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“The most famous among these women [hetaerae] was Thaïs, an Athenian, the mistress of Ptolemy, who was afterwards king. She, partly in graceful praise of Alexander, and partly to make sport for him, as the drinking went on, was moved to utter a speech which befitted the character of her native country, but was too lofty for one of her kind. She said, namely, that for all her hardships in wandering over Asia she was being requited that day by thus revelling luxuriously in the splendid palace of the Persians; but it would be a still greater pleasure to go in revel rout and set fire to the house of the Xerxes who burned Athens, she herself kindling the fire under the eyes of Alexander, in order that a tradition might prevail among men that the women in the train of Alexander inflicted a greater punishment upon the Persians in behalf of Hellas than all her famous commanders by sea and land. As soon as she had thus spoken, tumultuous applause arose, and the companions of the king eagerly urged him on, so that he yielded to their desires, and leaping to his feet, with a garland on his head and a torch in his hand, led them the way. The company followed with shouts and revelry and surrounded the palace, while the rest of the Macedonians who learned about it ran thither with torches and were full of joy. For they hoped that the burning and destruction of the palace was the act of one who had fixed his thoughts on home, and did not intend to dwell among Barbarians. This is the way the deed was done, according to some writers; but others say it was premeditated. However, it is agreed that Alexander speedily repented and gave orders to put out the fire” (Plutarch, Alexander 38).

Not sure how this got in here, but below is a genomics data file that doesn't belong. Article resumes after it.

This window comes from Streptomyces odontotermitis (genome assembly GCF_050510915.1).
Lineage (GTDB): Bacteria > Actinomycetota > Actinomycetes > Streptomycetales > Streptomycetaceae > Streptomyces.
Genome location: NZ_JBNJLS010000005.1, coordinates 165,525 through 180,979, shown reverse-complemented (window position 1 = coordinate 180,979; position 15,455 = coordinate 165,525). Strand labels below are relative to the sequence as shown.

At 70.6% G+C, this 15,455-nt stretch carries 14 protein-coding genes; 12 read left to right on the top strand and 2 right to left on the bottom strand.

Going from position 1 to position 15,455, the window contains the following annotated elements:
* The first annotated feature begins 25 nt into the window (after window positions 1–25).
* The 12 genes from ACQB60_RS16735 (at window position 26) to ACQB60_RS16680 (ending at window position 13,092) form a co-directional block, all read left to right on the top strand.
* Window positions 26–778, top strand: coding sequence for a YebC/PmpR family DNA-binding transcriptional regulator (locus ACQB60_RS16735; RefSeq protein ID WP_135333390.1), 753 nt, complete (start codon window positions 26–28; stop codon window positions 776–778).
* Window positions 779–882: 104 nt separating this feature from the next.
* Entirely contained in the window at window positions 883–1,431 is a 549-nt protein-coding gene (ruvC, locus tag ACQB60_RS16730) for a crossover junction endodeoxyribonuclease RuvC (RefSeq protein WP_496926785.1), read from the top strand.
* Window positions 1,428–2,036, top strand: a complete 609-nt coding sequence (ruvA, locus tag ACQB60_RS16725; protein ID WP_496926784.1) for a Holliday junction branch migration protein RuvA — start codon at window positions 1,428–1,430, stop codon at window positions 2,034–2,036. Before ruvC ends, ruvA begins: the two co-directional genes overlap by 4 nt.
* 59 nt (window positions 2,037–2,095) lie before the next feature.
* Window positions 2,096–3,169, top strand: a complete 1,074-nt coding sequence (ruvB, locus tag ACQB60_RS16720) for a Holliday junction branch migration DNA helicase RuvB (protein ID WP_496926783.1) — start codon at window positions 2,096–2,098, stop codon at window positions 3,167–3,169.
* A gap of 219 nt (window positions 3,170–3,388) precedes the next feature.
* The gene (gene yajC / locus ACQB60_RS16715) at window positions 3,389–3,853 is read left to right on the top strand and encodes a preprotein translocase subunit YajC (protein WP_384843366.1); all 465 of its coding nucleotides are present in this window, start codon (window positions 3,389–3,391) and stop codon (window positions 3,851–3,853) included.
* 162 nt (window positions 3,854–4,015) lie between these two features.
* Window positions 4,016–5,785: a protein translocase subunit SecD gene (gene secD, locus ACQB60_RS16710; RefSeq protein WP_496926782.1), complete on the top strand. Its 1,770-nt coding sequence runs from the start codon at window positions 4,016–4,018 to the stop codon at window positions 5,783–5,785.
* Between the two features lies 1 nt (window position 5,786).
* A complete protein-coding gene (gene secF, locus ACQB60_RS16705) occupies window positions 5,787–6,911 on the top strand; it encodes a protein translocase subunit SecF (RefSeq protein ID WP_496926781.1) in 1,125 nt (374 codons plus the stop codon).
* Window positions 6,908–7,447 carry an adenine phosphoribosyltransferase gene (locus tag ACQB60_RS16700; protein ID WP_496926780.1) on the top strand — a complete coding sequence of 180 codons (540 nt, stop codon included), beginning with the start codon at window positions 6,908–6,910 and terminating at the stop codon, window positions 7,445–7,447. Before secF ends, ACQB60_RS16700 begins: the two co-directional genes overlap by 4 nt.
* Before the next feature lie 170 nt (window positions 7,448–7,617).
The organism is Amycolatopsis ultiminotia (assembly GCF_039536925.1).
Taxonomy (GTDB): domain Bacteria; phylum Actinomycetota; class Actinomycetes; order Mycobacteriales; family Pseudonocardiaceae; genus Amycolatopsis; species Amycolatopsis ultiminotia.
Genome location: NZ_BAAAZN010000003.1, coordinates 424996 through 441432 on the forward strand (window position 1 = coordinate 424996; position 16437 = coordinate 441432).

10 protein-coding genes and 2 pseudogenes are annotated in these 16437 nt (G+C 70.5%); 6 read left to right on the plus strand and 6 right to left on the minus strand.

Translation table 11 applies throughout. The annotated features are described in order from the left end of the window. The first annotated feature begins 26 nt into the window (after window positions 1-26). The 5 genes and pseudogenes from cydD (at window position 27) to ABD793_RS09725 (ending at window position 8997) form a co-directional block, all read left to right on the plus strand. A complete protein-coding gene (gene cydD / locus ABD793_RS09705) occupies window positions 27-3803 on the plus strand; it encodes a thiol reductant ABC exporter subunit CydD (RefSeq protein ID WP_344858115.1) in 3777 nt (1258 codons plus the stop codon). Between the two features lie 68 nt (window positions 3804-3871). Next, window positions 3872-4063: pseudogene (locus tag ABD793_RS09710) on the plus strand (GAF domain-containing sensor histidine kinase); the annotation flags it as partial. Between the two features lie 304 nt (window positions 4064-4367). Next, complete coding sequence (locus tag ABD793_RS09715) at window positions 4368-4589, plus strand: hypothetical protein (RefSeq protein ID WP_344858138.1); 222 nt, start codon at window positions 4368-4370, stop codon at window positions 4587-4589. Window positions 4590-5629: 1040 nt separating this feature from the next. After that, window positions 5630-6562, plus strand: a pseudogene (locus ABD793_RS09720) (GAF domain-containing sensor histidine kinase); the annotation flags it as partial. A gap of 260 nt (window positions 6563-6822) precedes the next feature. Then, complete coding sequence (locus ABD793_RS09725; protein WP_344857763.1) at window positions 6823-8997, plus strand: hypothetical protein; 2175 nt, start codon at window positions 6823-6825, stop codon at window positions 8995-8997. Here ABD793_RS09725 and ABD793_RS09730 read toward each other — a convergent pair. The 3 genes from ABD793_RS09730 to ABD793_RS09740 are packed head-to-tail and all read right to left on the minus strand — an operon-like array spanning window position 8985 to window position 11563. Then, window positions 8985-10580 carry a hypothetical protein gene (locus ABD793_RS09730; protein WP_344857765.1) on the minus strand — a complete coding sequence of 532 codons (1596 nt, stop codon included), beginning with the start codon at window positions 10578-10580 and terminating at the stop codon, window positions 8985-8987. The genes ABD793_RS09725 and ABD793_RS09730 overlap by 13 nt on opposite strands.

Alexander Burns Persepolis (and regrets it)
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King of Egypt - Alexander is hailed as pharaoh, and makes sacrifices to the Apis bull
King of Persia:
He executes Bessus (the Persian who killed Darius)
He tries to introduce proskynesis (ritual abasement)
Alexander the last king of Asia?
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“So, then, all were alike ready and willing; but only sixty, they say, were with Alexander when he burst into the camp of the enemy. There, indeed, they rode over much gold and silver that was thrown away, passed by many waggons full of women and children which were coursing hither and thither without their drivers, and pursued those who were foremost in flight, thinking that Dareius was among them. But at last they found him lying in a waggon, his body all full of javelins, at the point of death. Nevertheless, he asked for something to drink, and when he had drunk some cold water which Polystratus gave him, he said to him: ‘My man, this is the extremity of my ill-fortune, that I receive good at your hands and am not able to return it; but Alexander will requite you for your good offices, and the gods will reward Alexander for his kindness to my mother, wife, and children; to him, through you, I give this right hand’. With these words he took the hand of Polystratus and then expired. When Alexander came up, he was manifestly distressed by what had happened, and unfastening his own cloak threw it upon the body and covered it. And when, at a later time, he found Bessus, he had him rent asunder. Two straight trees were bent together and a part of his body fastened to each; then when each was released and sprang vigorously back, the part of the body that was attached to it followed after.  Now, however, he sent the body of Darius, laid out in royal state, to his mother, and admitted his brother, Exathres, into the number of his companions” (Plutarch, Alexander 43).